After exploring the Center, Peter and Philip take a short trail to the Cape Disappointment Lighthouse while I dog sit and Sue finishes up with Lewis and Clarke.
Cove by lighthouse

Cape Disappointment Lighthouse

Cliff below Lewis & Clarke Center

Jetties protecting the mouth of the Columbia River with hills in Oregon visible to the south



We all climb back into the vans and drive towards our next destination on the Oregon Coast, but first we must travel through the small town of Ilwaco WA and then over the Astoria Bridge.
Ilwaco WA

looks beautiful today

with old pier pilings stretching.

Astoria Bridge from North to South


Big sandbar at the mouth of the Columbia River

Looking back from Astoria OR

We stop for lunch at Mo's in Cannon Beach. The seafood's just ho-hum with lots of breading and frying, but the view is spectacular, especially from the outdoor patio on a such nice day.
View to the north from Mo's

Sue & Philip waiting for lunch

View to the south

Much to our delight, we're joined by a white rabbit (the waitress tells us many of them live around town - probably escapee Easter rabbits) and of course a bold ever hungry seagull.
Where's Alice?

Handouts? I'm hungry too.

View from Hwy 101 south of Cannon Beach

Later that afternoon, we set up camp at Nehalem Bay State Park and walk the dogs on it's amazing beach.
Nehalem Bay beach



The campground is protected from the coastal winds by low lying sand dunes covered with vegetation. Signs abound warning beach goers about debris washing ashore from Japan's devastating 2011Tohoku earthquake and tsunami.
Vegetation covered dunes

Looks like the tide's coming in

Tsunami debris warning

The next day we set our sites on touring the Tillamook Cheese Factory. Even though my family lived in and around Tillamook for two years, I've never seen it.
Small haystack rocks by Hwy 101

Tillamook Bay

Garibaldi OR

Tillamook Cheese Factory



Philip in a VW bus - of course

Me and Peter moo it up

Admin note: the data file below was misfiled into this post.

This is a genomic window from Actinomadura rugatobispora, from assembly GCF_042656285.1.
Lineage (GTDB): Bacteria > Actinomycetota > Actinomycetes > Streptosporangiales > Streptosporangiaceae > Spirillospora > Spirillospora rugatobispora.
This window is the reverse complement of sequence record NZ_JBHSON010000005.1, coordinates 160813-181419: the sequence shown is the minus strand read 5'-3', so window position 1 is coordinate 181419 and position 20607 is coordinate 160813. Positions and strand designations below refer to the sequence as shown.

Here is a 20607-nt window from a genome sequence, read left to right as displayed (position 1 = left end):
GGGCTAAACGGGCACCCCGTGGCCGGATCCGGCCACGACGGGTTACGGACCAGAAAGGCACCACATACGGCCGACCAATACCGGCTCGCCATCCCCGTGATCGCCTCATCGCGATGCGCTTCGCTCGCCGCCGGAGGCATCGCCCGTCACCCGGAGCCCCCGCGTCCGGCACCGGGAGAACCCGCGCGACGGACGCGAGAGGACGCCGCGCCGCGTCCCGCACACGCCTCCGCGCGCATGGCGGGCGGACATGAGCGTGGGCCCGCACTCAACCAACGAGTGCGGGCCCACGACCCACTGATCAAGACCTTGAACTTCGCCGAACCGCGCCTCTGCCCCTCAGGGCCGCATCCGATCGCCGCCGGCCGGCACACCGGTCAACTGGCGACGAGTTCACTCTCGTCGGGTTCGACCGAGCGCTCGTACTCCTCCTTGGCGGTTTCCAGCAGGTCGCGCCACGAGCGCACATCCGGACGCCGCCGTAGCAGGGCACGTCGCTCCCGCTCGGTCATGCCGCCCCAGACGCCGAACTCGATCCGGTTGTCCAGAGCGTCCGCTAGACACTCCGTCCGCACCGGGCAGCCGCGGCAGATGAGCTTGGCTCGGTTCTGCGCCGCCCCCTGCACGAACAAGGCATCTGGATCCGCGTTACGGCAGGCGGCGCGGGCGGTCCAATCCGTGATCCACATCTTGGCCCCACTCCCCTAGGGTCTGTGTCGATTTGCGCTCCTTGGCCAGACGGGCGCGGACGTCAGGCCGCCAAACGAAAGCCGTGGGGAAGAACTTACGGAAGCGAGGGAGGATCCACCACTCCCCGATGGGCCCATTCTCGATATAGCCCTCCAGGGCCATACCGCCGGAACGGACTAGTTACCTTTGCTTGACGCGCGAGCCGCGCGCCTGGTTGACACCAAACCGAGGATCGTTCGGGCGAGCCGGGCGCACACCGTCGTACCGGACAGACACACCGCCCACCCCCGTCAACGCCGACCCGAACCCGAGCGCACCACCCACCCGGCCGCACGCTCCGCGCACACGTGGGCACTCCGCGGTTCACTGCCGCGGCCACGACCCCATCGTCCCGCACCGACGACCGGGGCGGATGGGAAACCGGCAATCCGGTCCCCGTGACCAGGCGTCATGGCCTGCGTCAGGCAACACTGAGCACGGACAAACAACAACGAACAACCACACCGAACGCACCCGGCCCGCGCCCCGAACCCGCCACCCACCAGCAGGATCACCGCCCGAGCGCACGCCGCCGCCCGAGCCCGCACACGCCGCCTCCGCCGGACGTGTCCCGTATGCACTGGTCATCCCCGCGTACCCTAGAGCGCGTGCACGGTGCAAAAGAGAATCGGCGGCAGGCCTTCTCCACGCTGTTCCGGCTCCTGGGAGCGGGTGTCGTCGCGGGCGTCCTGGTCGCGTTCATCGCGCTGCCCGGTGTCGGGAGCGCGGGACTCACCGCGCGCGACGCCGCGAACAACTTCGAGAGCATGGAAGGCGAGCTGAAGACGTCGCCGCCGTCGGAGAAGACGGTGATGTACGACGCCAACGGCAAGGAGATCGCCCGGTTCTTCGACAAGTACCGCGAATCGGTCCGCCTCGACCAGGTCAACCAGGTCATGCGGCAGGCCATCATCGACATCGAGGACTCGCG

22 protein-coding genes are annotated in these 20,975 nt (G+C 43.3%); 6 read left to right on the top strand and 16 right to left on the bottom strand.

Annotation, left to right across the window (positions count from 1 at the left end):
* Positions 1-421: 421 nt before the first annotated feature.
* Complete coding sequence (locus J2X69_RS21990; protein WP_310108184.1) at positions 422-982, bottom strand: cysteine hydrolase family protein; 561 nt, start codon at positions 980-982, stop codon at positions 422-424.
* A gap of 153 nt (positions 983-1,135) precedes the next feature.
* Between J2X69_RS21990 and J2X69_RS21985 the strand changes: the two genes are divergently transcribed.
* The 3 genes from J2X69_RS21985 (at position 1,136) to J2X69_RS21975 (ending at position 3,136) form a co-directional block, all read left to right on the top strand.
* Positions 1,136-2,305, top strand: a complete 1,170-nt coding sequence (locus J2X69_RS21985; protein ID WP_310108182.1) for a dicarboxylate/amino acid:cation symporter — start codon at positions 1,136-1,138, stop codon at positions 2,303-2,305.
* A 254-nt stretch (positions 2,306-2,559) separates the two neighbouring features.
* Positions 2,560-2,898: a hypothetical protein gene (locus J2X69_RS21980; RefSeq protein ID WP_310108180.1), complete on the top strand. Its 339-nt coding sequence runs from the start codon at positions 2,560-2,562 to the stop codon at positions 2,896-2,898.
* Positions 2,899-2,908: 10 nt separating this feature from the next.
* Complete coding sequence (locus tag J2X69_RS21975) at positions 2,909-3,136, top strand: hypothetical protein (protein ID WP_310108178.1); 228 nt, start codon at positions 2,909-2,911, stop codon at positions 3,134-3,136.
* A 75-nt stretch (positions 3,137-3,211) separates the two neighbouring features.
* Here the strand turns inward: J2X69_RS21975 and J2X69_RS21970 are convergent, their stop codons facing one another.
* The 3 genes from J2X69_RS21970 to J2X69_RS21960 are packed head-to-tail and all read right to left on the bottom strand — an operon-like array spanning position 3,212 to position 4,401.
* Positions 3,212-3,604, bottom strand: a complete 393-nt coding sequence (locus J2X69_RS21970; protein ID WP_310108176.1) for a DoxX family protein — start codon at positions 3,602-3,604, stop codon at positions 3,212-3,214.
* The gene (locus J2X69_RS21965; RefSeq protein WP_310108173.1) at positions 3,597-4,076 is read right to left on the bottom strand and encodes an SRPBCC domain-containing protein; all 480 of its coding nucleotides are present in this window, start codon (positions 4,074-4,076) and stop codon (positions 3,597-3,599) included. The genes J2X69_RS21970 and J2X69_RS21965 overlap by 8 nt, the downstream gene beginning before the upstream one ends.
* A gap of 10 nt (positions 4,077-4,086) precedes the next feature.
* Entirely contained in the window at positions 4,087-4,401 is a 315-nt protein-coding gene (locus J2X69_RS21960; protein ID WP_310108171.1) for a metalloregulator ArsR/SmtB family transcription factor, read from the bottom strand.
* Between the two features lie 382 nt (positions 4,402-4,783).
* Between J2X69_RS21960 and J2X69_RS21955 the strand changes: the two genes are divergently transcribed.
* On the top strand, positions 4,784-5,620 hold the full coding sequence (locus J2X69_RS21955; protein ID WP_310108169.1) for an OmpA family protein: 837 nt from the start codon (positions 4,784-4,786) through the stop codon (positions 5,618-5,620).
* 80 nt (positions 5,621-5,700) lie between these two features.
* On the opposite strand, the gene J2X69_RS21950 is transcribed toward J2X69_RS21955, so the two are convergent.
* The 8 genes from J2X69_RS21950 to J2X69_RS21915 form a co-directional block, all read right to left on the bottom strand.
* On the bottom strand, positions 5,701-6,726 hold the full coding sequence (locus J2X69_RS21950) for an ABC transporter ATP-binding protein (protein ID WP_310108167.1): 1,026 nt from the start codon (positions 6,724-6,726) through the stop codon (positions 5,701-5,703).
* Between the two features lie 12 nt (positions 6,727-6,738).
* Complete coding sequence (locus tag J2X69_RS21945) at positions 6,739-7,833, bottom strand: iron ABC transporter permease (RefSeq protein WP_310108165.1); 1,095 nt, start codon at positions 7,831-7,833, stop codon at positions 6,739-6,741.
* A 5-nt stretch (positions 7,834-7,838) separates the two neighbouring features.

Early cheese maker at the factory


Modern factory floor

Sue tackles a mega ice cream cone

Sunny window in cafe

After feasting on ice cream in the Tillamook Factory Cafe, we split up. Philip and Sue head back home in Eugene while we turn toward the Cascades. First we need to drive a little south through the small town of Hebo OR. During my freshman year in high school my father was commander of a radar base on top of Mount Hebo. The housing area was two miles below the station which meant it was a 45 minute drive one way to the town of Hebo. It was a lonely existence for a young teenager.

Mount Hebo gets over 200 inches of rainfall a year. Consequently the surrounding forests grow thick and covered with moss. Ferns that only grow to 2' high at our home in California grow over 6' on Mount Hebo. Once while we were living there, a young family went out for a walk on a rare sunny day. The forest was so thick they got lost and couldn't find their way back to the road even though they could hear cars on it. Fortunately, a search party found them early the next morning without their suffering too much from spending a cold night in the forest. Needless to say, this part of the Oregon coast tends to make me uncomfortable even to this day.
Green grass for dairy cows

Hebo Inn

Thick surrounding rain forest

Onwards to the Cascades!

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Retired and enjoying life to the max.